I’m on the last chapter of Vandal Hearts so I should be back here next week. Until then, a short post continuing my “old RPGs” sequence — this time the Famicom Disk System game Deep Dungeon.
This is the first of four first-person dungeon crawler games for the Famicom (the first two for the disk system). It’s the first attempt to transfer the Wizardry-style gameplay to a console. It is considerably simpler than its inspiration; you control only one character who is just a fighter — you can buy items and use them to cast spells by spending HP, but other than that it’s just attack.
The story is pretty simple — a princess has been captured and you have to go into the underground dungeon (just like Wizardry) to find her. There are 8 floors about the same size as Wizardry ones. The game is also quite similar to the first Wizardry in that the main activity of the game is making maps of the dungeon. There is very little to find in the dungeon — for instance, the first floor has a couple of places where you can find gold, and one message. There are some places with guaranteed encounters and adventurers, but other than that the maze is empty. This is something that I found fun when I was a kid and hadn’t played many of these games, but now I feel like there has to be stuff to find in the dungeons or it’s not fun just to wander around.
One other clear indication of Wizardry’s influence is that you have to press a button to kick a door down rather than just walking through it.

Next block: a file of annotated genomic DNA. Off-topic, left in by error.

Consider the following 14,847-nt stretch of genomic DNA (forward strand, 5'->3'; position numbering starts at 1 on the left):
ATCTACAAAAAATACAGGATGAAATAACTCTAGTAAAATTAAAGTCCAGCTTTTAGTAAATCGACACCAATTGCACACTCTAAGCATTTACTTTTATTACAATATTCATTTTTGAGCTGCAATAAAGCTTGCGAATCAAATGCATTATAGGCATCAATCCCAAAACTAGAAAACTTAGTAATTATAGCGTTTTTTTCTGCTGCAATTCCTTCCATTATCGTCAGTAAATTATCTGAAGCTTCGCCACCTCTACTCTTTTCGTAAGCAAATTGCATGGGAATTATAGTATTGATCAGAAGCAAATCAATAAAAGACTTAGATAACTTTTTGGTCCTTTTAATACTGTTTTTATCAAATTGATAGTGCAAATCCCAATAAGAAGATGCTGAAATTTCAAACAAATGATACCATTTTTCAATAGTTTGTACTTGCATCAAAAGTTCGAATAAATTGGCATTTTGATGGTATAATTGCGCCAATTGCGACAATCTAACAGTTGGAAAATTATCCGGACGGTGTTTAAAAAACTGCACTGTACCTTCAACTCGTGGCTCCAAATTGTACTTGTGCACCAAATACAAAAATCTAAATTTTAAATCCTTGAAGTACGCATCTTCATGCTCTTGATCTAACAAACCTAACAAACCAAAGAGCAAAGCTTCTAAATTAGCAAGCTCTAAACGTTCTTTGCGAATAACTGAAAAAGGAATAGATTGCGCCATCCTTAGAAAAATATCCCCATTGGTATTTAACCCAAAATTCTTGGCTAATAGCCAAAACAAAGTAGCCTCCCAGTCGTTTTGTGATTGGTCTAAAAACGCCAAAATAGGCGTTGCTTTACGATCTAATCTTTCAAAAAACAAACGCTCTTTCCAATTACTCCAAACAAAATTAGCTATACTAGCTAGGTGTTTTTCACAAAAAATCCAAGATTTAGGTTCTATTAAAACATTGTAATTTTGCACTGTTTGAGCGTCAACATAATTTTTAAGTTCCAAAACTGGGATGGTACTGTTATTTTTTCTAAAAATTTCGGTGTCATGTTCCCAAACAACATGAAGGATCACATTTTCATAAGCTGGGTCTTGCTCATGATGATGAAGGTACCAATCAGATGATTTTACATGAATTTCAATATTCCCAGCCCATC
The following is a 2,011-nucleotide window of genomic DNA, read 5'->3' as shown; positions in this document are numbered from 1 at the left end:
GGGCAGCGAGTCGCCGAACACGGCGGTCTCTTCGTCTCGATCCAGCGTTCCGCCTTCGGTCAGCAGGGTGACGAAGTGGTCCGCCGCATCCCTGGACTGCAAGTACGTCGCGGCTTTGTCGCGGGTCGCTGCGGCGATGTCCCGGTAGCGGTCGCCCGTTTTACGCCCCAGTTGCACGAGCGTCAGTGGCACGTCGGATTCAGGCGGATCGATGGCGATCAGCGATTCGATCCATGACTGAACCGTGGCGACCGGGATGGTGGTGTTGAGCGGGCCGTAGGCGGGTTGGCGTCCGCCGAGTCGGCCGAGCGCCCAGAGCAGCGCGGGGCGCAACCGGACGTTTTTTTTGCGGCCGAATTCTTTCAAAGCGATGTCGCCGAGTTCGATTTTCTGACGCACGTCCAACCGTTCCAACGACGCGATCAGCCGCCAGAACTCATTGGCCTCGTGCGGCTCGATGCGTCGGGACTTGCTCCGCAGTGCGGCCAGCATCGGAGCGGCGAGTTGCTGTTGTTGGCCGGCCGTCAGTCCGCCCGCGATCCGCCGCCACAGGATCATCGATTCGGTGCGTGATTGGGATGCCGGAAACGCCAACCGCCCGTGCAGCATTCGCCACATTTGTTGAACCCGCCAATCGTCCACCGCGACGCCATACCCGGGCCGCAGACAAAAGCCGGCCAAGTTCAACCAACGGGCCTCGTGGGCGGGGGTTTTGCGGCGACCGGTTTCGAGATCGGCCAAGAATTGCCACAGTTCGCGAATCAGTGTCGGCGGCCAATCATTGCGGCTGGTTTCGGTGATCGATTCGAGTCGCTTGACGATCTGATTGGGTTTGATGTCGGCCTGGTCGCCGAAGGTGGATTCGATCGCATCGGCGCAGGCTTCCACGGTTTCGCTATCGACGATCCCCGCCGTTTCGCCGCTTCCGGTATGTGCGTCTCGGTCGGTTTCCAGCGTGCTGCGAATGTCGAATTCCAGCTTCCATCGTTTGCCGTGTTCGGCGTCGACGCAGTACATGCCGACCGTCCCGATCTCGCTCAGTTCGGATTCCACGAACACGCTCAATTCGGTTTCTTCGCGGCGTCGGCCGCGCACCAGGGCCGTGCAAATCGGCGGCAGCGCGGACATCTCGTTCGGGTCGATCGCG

Saving requires you to switch sides of the disk, which takes a long time (of course in a modern emulator you can just use a save state).
I wandered around the first floor for a while. The encounter rate is very low, but the main character has a hard time surviving. There’s also a certain sluggishness to the whole game, which is not that surprising from this era.
There is a translation patch (and a full set of maps on GameFAQs) so this can be played, but it’s hard to imagine many people finding it fun. I think I would have enjoyed it in 1986 when it came out, because these kinds of RPGs were still fairly new. But I can’t see playing it now except for some kind of masochist completion.
The series takes steps forward in successive entries, by adding multiple dungeons, more characters. The second game came out about 6 months after this one, suggesting that like Dragon Quest I this was more of a trial run and the next game is a more polished entry. If I keep doing these early games now and then we’ll see Deep Dungeon 2 before too long.